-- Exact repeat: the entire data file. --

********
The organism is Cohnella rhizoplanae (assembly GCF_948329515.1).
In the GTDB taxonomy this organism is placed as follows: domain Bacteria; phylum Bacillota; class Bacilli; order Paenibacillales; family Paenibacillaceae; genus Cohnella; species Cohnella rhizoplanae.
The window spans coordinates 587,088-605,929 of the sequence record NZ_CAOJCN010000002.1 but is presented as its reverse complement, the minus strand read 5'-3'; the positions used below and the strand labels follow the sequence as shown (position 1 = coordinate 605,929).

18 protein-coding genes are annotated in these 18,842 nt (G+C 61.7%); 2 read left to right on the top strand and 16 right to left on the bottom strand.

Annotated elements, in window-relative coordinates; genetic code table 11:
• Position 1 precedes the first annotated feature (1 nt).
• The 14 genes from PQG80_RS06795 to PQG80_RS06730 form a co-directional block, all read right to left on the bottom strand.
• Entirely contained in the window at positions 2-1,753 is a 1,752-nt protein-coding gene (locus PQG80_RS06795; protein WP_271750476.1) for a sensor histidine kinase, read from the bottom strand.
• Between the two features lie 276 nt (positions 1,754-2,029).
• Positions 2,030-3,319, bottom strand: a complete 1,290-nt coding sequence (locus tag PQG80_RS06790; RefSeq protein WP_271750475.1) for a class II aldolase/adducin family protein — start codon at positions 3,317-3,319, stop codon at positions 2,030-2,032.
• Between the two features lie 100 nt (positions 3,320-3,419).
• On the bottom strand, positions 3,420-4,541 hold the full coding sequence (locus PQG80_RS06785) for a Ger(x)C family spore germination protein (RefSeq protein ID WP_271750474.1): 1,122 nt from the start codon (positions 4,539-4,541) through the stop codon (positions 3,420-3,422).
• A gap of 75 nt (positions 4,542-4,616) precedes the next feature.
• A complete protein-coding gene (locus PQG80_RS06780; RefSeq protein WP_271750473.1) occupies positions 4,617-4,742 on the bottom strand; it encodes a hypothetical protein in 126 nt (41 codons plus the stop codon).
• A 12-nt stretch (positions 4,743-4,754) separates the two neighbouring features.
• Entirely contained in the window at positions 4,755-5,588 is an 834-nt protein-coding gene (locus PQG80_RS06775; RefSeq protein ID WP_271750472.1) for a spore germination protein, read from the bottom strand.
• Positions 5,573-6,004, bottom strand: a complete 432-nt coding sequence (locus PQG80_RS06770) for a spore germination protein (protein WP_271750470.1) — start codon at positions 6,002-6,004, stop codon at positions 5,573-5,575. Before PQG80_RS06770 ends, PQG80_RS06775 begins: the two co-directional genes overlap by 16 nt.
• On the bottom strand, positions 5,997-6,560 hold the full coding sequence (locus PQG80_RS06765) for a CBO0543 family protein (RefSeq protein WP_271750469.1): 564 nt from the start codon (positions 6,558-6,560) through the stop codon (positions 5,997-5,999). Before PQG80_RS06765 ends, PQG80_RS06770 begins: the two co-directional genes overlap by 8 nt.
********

The organism is Cohnella rhizoplanae (assembly GCF_948329515.1).
In the GTDB taxonomy this organism is placed as follows: domain Bacteria; phylum Bacillota; class Bacilli; order Paenibacillales; family Paenibacillaceae; genus Cohnella; species Cohnella rhizoplanae.
The window spans coordinates 587,088-605,929 of the sequence record NZ_CAOJCN010000002.1 but is presented as its reverse complement, the minus strand read 5'-3'; the positions used below and the strand labels follow the sequence as shown (position 1 = coordinate 605,929).

18 protein-coding genes are annotated in these 18,842 nt (G+C 61.7%); 2 read left to right on the top strand and 16 right to left on the bottom strand.

Annotated elements, in window-relative coordinates; genetic code table 11:
• Position 1 precedes the first annotated feature (1 nt).
• The 14 genes from PQG80_RS06795 to PQG80_RS06730 form a co-directional block, all read right to left on the bottom strand.
• Entirely contained in the window at positions 2-1,753 is a 1,752-nt protein-coding gene (locus PQG80_RS06795; protein WP_271750476.1) for a sensor histidine kinase, read from the bottom strand.
• Between the two features lie 276 nt (positions 1,754-2,029).
• Positions 2,030-3,319, bottom strand: a complete 1,290-nt coding sequence (locus tag PQG80_RS06790; RefSeq protein WP_271750475.1) for a class II aldolase/adducin family protein — start codon at positions 3,317-3,319, stop codon at positions 2,030-2,032.
• Between the two features lie 100 nt (positions 3,320-3,419).
• On the bottom strand, positions 3,420-4,541 hold the full coding sequence (locus PQG80_RS06785) for a Ger(x)C family spore germination protein (RefSeq protein ID WP_271750474.1): 1,122 nt from the start codon (positions 4,539-4,541) through the stop codon (positions 3,420-3,422).
• A gap of 75 nt (positions 4,542-4,616) precedes the next feature.
• A complete protein-coding gene (locus PQG80_RS06780; RefSeq protein WP_271750473.1) occupies positions 4,617-4,742 on the bottom strand; it encodes a hypothetical protein in 126 nt (41 codons plus the stop codon).
• A 12-nt stretch (positions 4,743-4,754) separates the two neighbouring features.
• Entirely contained in the window at positions 4,755-5,588 is an 834-nt protein-coding gene (locus PQG80_RS06775; RefSeq protein ID WP_271750472.1) for a spore germination protein, read from the bottom strand.
• Positions 5,573-6,004, bottom strand: a complete 432-nt coding sequence (locus PQG80_RS06770) for a spore germination protein (protein WP_271750470.1) — start codon at positions 6,002-6,004, stop codon at positions 5,573-5,575. Before PQG80_RS06770 ends, PQG80_RS06775 begins: the two co-directional genes overlap by 16 nt.
• On the bottom strand, positions 5,997-6,560 hold the full coding sequence (locus PQG80_RS06765) for a CBO0543 family protein (RefSeq protein WP_271750469.1): 564 nt from the start codon (positions 6,558-6,560) through the stop codon (positions 5,997-5,999). Before PQG80_RS06765 ends, PQG80_RS06770 begins: the two co-directional genes overlap by 8 nt.